Considering Reef Setup

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wizard0fozz

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Hello everyone. I have absolutely NO experience with marine/saltwater setups but have always wanted to have a reef tank. What has kept me away from it was the stigma it has for being so difficult (and also a bit more pricey but that doesn't bother me too much as it seems worth it) I only have experience with tropical/planted and very little brackish experience. So I guess what i'm trying to get out of this post is a nudge in the right direction. I don't wanna buy anything yet (tank, equipment, stock) until I know absolutely what I wan't to do, and how i'm going to do it. So what should I be thinking about first? I know I wan't about a 25-30 us Gallon sized tank. I prefer a long tank but a taller square one is fine. I would like some marine fish... I haven't decided on any particular species though, I know I would like fish with crustaceans as well as starfish, snail, urchin, things of that nature. Any recommendations would be appreciated, it would be nice if someone could include compatible mates in their recommendations. Anyways, I know the live stock is the last thing I should worry about (kinda anyway, despite the fact that the setup should revolve around the species being considered but you know what i mean) I don't really know anything so I have a lot to learn about substrates and the live rock/ coral, anemones, the symbiotic relationships, the salinity, gravity thing, temperatures, algae (i've always wanted a tank with that red velvet algae, think thats what its called). So if anyone could shed some light on what the heck i should do first it would be greatly appreciated. Maybe some good guides/articles online, or both. The more information pointing me the right way the better. Thanks in advance.

- Ozz
 

ATP

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Its definetly worth it.

Actually, I would start by looking at what livestock your're looking into. Start your research with what you want to keep. Browse the marine section of liveaquaria and see what fish you like and what corals. Than you could start researching individual species which would lead you to their requirements.

Each fish/coral have their requirements. For example you want a SPS coral in your tank and you also want to have many fishes. For the coral, it requires intense ligthing which would lead you to multiple choice of equipment. (LED, MH, etc.) For the fish, to make things more controllable, you'll need a skimmer. The skimmer then goes down to the specific model depending on your requirements. So generally, the equipment depends on requirements which depends on fish.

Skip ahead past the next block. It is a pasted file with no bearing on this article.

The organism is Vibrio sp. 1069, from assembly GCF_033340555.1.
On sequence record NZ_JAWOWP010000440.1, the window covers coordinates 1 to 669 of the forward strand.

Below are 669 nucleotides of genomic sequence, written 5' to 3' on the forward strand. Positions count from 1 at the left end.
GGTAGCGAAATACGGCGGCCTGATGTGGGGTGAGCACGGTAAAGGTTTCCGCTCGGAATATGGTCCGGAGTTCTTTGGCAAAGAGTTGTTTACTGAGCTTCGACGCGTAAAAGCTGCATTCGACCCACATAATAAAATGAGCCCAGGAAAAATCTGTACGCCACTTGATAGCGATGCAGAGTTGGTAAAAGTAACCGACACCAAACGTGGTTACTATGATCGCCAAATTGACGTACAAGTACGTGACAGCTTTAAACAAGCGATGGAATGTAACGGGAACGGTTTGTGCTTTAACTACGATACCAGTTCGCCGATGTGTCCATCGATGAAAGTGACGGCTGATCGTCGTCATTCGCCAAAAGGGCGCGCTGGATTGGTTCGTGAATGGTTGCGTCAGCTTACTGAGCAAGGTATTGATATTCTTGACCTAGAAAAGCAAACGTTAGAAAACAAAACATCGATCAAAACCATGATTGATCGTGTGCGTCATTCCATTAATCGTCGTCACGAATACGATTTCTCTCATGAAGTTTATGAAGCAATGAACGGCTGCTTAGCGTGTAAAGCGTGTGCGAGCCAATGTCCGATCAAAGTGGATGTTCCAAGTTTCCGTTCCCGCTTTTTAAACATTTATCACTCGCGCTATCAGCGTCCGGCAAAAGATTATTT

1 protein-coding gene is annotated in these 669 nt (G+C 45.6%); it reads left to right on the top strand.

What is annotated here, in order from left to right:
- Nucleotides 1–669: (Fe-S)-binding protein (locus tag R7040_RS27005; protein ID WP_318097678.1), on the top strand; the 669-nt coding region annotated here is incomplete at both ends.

IMO, for a foundation, you should get a book. Not meaning if you read the book that's all you need. Meaning to give you a better understanding of saltwater and their equipments. To have a foundation. A book that I really like is "Natural Reef Aquariums Simplified Approaches to Creating Living Saltwater Micocosms" The title have the word simple, but its not that simple and very detailed.
 

lanlesnee

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I've been a reef tank owner now for 2 months and it was a lot of work at first, but mine was brought complete and running. So I had the pressure of keep everything right or losing live stock. But it's very well worth it.
It's not as hard as it is labor intensive. I've lost a few of my corals, but they were very little and the rest are growing to make up for it.
It took me a long time of changing things before I got the tank the way I wanted it.
Now it's not so bad. It's more or less feedings and water changes now. And watching my water chemistry and adding things as needed.

It your wanting one go for it. You won't regret it. I have 6 fresh water tanks and 1 reef tank. I'd trade all my fresh water tanks for a another reef tank and go though the same thing I just went though in the past 2 months in a heart beat.
 

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I've been a reef tank owner now for 2 months and it was a lot of work at first, but mine was brought complete and running. So I had the pressure of keep everything right or losing live stock. But it's very well worth it.
It's not as hard as it is labor intensive. I've lost a few of my corals, but they were very little and the rest are growing to make up for it.
It took me a long time of changing things before I got the tank the way I wanted it.
Now it's not so bad. It's more or less feedings and water changes now. And watching my water chemistry and adding things as needed.

It your wanting one go for it. You won't regret it. I have 6 fresh water tanks and 1 reef tank. I'd trade all my fresh water tanks for a another reef tank and go though the same thing I just went though in the past 2 months in a heart beat.
Thats what I did. Sold all of my freshwater (4 tanks) except my goldfish tank (since I got the goldfishes as a present) and bought another reef tank
 

lanlesnee

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Thats what I did. Sold all of my freshwater (4 tanks) except my goldfish tank (since I got the goldfishes as a present) and bought another reef tank
We have the same taste in fish I think. I have a couple of goldfish tanks. I've always had a soft stop for goldfish. I don't see me ever getting rid of my goldfish.

I have 2 goldfish tanks. I have a thing for Betta's too, having 5 betta tanks.